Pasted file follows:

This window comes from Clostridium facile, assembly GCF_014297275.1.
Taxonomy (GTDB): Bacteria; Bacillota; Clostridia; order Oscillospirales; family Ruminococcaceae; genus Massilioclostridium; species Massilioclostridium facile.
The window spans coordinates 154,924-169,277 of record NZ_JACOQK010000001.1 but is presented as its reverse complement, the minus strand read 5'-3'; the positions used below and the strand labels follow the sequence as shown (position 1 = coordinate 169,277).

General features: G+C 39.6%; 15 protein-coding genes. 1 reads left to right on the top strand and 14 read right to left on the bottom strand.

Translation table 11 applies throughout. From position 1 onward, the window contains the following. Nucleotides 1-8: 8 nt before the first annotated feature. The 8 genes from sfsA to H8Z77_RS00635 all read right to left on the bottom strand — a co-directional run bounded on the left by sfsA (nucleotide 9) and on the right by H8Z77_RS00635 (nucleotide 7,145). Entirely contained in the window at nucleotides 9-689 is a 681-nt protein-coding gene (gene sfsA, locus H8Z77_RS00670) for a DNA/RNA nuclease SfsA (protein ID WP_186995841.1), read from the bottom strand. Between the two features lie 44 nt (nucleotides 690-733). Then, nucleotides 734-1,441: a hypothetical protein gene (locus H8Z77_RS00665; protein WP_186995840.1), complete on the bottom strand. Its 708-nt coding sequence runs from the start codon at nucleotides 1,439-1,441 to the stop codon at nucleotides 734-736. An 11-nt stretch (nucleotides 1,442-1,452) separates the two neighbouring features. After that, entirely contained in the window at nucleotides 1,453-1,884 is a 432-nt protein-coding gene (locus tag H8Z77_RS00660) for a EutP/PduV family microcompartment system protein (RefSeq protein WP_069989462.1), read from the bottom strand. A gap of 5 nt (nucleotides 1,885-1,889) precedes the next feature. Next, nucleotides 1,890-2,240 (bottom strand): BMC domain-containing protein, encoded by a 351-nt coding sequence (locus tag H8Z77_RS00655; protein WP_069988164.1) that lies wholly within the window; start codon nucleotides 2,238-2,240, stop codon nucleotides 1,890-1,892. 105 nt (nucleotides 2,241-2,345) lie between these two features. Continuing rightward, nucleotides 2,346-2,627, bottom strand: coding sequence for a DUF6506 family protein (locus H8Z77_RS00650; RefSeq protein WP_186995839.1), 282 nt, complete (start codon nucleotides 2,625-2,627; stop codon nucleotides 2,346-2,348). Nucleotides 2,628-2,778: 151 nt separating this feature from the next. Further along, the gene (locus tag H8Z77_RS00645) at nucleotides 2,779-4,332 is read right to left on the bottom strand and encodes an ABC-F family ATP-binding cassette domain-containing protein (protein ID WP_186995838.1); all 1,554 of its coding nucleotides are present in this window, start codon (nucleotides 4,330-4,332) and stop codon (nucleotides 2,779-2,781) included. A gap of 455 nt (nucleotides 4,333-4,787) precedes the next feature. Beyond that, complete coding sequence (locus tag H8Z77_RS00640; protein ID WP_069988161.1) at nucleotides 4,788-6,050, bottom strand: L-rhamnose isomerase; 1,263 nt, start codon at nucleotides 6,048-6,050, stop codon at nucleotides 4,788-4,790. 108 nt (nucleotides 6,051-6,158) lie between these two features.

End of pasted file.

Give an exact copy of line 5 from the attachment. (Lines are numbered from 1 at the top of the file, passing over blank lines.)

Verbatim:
Translation table 11 applies throughout. From position 1 onward, the window contains the following. Nucleotides 1-8: 8 nt before the first annotated feature. The 8 genes from sfsA to H8Z77_RS00635 all read right to left on the bottom strand — a co-directional run bounded on the left by sfsA (nucleotide 9) and on the right by H8Z77_RS00635 (nucleotide 7,145). Entirely contained in the window at nucleotides 9-689 is a 681-nt protein-coding gene (gene sfsA, locus H8Z77_RS00670) for a DNA/RNA nuclease SfsA (protein ID WP_186995841.1), read from the bottom strand. Between the two features lie 44 nt (nucleotides 690-733). Then, nucleotides 734-1,441: a hypothetical protein gene (locus H8Z77_RS00665; protein WP_186995840.1), complete on the bottom strand. Its 708-nt coding sequence runs from the start codon at nucleotides 1,439-1,441 to the stop codon at nucleotides 734-736. An 11-nt stretch (nucleotides 1,442-1,452) separates the two neighbouring features. After that, entirely contained in the window at nucleotides 1,453-1,884 is a 432-nt protein-coding gene (locus tag H8Z77_RS00660) for a EutP/PduV family microcompartment system protein (RefSeq protein WP_069989462.1), read from the bottom strand. A gap of 5 nt (nucleotides 1,885-1,889) precedes the next feature. Next, nucleotides 1,890-2,240 (bottom strand): BMC domain-containing protein, encoded by a 351-nt coding sequence (locus tag H8Z77_RS00655; protein WP_069988164.1) that lies wholly within the window; start codon nucleotides 2,238-2,240, stop codon nucleotides 1,890-1,892. 105 nt (nucleotides 2,241-2,345) lie between these two features. Continuing rightward, nucleotides 2,346-2,627, bottom strand: coding sequence for a DUF6506 family protein (locus H8Z77_RS00650; RefSeq protein WP_186995839.1), 282 nt, complete (start codon nucleotides 2,625-2,627; stop codon nucleotides 2,346-2,348). Nucleotides 2,628-2,778: 151 nt separating this feature from the next. Further along, the gene (locus tag H8Z77_RS00645) at nucleotides 2,779-4,332 is read right to left on the bottom strand and encodes an ABC-F family ATP-binding cassette domain-containing protein (protein ID WP_186995838.1); all 1,554 of its coding nucleotides are present in this window, start codon (nucleotides 4,330-4,332) and stop codon (nucleotides 2,779-2,781) included. A gap of 455 nt (nucleotides 4,333-4,787) precedes the next feature. Beyond that, complete coding sequence (locus tag H8Z77_RS00640; protein ID WP_069988161.1) at nucleotides 4,788-6,050, bottom strand: L-rhamnose isomerase; 1,263 nt, start codon at nucleotides 6,048-6,050, stop codon at nucleotides 4,788-4,790. 108 nt (nucleotides 6,051-6,158) lie between these two features.